Mental illness is group of diseases or conditions that affect the brain and influence the way a patient thinks, feels, behaves and relates to other people or surroundings. Patients suffering from mental illness are often unable to cope with everyday life demands even though the symptoms may vary from person to person ranging from mild to extremely severe.
Around 23% of American adults, about 44 million people, and about 20% of American children suffer from a mental disorder. Around 5 million of Americans adults, and more than 5 million children and adolescents suffer from a serious mental condition that severely affects functioning.
The most common mental diseases in the United States are depression, bipolar disorder and schizophrenia.
Causes of mental illness are not completely understood, however, it is clear that many of these conditions are caused an amalgamation of inherent, biological, mental and environmental factors. One certain thing about mental illnesses is that they are not the result of individual or character weakness and recovery from a mental illness is not merely a subject of self-indulgence.
Mental illnesses may often run in the family. Hereditary illnesses are being passed on from parents to offspring through genes. However, genes bear a mare possibility for a disease to develop. It does not mean that children must necessarily develop mental illness if one (or both) of their parents has it. Mental illness is most probably linked to a number of genes, not just one, so that the person inherits a vulnerability to mental disorder, but does not always develop it. Disorder itself may occur as a result of interaction between the genes and other factors such as psychological or environmental stress.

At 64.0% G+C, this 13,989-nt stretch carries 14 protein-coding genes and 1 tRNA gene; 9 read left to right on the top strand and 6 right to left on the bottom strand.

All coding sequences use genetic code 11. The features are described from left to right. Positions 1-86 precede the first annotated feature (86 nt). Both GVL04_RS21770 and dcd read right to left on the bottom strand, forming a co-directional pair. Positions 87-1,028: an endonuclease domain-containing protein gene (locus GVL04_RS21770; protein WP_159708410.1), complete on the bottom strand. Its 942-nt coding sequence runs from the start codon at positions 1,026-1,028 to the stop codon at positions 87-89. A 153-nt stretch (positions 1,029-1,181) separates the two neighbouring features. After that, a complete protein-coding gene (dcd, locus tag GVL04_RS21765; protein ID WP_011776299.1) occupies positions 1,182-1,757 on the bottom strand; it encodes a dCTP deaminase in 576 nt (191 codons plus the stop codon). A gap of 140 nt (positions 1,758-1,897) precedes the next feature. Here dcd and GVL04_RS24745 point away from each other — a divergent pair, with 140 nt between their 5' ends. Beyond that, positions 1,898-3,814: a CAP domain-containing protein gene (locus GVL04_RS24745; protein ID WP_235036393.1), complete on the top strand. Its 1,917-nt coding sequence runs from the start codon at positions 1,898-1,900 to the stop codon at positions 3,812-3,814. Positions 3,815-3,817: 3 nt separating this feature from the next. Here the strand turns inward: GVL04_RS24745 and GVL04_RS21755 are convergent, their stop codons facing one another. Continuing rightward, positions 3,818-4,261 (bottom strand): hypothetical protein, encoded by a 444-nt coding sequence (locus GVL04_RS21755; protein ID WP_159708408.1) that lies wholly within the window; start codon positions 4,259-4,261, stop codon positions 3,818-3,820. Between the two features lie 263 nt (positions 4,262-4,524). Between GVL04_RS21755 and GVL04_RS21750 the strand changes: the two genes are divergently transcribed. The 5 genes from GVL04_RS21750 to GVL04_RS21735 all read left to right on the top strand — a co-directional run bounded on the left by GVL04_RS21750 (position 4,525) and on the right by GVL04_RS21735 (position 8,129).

Certain mental disorders may occur as a result of chemical imbalance in the brain. Chemicals called neurotransmitters mediate communication between the brain cells. If these chemicals get out of balance, it affects the flow of the information between the brain cells, leading to symptoms of mental disorders. The same effect may occur due to the defects or injury to some areas of the brain.
Mental illnesses may often be triggered by psychological stress or trauma suffered in early age. Some of the most common examples include emotional, physical or sexual abuse; the loss of parent or close relative and parental neglect.
The most common environmental stresses are death or divorce, dysfunctional family life, changing jobs or school and substance abuse. All of them may trigger a disorder in person that is already at risk of developing a mental illness.
Mental illness is a chronic disease that requires an ongoing treatment. It usually involves combination of therapies such as medication, psychotherapy, group therapy, day treatment or partial hospital treatment, cognitive-behavior therapy, alternative therapies, creative therapies, hypnotherapy, electroconvulsive therapy, or vagal nerve stimulation.